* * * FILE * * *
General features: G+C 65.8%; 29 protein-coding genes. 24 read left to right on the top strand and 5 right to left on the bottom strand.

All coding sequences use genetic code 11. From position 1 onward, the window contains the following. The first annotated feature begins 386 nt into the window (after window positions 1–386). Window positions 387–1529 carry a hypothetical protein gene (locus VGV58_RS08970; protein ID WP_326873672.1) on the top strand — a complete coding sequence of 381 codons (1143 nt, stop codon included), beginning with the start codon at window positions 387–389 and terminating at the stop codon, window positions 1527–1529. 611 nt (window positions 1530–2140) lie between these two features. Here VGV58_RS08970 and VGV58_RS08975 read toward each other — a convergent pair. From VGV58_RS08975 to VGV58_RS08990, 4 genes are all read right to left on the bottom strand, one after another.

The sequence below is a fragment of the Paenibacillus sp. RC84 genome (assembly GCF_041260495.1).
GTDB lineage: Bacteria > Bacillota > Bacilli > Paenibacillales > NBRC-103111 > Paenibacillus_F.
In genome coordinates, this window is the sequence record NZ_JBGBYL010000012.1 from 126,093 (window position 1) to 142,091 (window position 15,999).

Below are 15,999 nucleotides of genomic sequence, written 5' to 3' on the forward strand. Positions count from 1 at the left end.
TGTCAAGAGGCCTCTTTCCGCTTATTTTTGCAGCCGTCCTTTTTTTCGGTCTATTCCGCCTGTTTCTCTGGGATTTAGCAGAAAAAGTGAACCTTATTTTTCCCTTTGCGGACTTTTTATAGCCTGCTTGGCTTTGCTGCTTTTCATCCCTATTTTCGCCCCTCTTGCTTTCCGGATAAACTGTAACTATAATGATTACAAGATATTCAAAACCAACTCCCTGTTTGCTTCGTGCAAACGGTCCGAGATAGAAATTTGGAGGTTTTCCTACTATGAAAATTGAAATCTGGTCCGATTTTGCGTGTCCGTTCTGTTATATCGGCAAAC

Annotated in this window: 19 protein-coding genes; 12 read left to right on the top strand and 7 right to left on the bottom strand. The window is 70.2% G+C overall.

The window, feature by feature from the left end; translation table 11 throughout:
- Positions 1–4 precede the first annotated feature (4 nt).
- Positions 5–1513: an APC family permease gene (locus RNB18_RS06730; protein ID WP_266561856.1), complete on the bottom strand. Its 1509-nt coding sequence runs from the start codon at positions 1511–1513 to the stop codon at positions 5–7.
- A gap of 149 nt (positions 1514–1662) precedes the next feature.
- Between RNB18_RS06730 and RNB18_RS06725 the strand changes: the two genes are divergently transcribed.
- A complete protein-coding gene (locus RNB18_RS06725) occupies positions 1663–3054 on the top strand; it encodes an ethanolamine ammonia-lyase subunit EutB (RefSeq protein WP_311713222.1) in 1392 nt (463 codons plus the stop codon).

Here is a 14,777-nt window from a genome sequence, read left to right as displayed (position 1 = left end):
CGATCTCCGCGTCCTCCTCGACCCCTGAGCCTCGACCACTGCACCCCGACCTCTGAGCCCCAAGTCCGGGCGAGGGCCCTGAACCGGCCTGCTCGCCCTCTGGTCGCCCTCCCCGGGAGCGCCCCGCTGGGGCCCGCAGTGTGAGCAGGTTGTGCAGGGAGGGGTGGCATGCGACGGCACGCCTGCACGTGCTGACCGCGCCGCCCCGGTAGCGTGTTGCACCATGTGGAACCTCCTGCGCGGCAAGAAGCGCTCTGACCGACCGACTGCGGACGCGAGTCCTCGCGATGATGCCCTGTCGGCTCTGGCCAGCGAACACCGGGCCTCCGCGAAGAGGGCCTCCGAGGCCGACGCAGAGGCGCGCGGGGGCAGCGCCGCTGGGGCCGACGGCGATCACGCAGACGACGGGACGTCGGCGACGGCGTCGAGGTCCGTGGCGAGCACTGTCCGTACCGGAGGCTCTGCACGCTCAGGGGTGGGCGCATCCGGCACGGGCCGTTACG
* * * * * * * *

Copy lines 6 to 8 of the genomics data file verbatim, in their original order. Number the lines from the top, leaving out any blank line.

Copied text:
Below are 15,999 nucleotides of genomic sequence, written 5' to 3' on the forward strand. Positions count from 1 at the left end.
TGTCAAGAGGCCTCTTTCCGCTTATTTTTGCAGCCGTCCTTTTTTTCGGTCTATTCCGCCTGTTTCTCTGGGATTTAGCAGAAAAAGTGAACCTTATTTTTCCCTTTGCGGACTTTTTATAGCCTGCTTGGCTTTGCTGCTTTTCATCCCTATTTTCGCCCCTCTTGCTTTCCGGATAAACTGTAACTATAATGATTACAAGATATTCAAAACCAACTCCCTGTTTGCTTCGTGCAAACGGTCCGAGATAGAAATTTGGAGGTTTTCCTACTATGAAAATTGAAATCTGGTCCGATTTTGCGTGTCCGTTCTGTTATATCGGCAAAC

Annotated in this window: 19 protein-coding genes; 12 read left to right on the top strand and 7 right to left on the bottom strand. The window is 70.2% G+C overall.